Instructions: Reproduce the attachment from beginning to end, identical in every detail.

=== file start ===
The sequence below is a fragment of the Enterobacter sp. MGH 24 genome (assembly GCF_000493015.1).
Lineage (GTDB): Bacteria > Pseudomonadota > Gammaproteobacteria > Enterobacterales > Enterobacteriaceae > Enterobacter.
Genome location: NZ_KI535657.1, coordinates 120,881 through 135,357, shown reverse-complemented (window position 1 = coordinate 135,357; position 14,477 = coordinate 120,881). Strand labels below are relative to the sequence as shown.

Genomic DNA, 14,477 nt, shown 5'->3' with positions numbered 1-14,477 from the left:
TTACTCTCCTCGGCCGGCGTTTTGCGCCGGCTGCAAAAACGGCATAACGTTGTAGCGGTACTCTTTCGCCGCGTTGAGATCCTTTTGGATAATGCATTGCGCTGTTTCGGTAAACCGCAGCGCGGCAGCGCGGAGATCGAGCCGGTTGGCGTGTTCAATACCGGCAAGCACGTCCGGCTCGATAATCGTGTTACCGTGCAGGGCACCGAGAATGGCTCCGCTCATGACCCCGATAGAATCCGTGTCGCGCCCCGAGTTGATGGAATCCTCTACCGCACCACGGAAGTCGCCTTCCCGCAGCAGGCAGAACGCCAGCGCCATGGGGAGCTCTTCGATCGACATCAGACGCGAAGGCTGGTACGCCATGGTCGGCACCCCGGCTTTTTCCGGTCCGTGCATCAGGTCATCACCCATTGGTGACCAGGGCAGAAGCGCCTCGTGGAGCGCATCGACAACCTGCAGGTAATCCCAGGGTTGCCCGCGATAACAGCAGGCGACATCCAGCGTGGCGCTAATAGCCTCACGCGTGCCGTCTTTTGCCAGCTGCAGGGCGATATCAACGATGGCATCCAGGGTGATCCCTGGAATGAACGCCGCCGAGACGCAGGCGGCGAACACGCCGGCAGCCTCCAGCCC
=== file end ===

The sequence below is a fragment of the Enterobacter sp. MGH 24 genome (assembly GCF_000493015.1).
Lineage (GTDB): Bacteria > Pseudomonadota > Gammaproteobacteria > Enterobacterales > Enterobacteriaceae > Enterobacter.
Genome location: NZ_KI535657.1, coordinates 120,881 through 135,357, shown reverse-complemented (window position 1 = coordinate 135,357; position 14,477 = coordinate 120,881). Strand labels below are relative to the sequence as shown.

Genomic DNA, 14,477 nt, shown 5'->3' with positions numbered 1-14,477 from the left:
TTACTCTCCTCGGCCGGCGTTTTGCGCCGGCTGCAAAAACGGCATAACGTTGTAGCGGTACTCTTTCGCCGCGTTGAGATCCTTTTGGATAATGCATTGCGCTGTTTCGGTAAACCGCAGCGCGGCAGCGCGGAGATCGAGCCGGTTGGCGTGTTCAATACCGGCAAGCACGTCCGGCTCGATAATCGTGTTACCGTGCAGGGCACCGAGAATGGCTCCGCTCATGACCCCGATAGAATCCGTGTCGCGCCCCGAGTTGATGGAATCCTCTACCGCACCACGGAAGTCGCCTTCCCGCAGCAGGCAGAACGCCAGCGCCATGGGGAGCTCTTCGATCGACATCAGACGCGAAGGCTGGTACGCCATGGTCGGCACCCCGGCTTTTTCCGGTCCGTGCATCAGGTCATCACCCATTGGTGACCAGGGCAGAAGCGCCTCGTGGAGCGCATCGACAACCTGCAGGTAATCCCAGGGTTGCCCGCGATAACAGCAGGCGACATCCAGCGTGGCGCTAATAGCCTCACGCGTGCCGTCTTTTGCCAGCTGCAGGGCGATATCAACGATGGCATCCAGGGTGATCCCTGGAATGAACGCCGCCGAGACGCAGGCGGCGAACACGCCGGCAGCCTCCAGCCC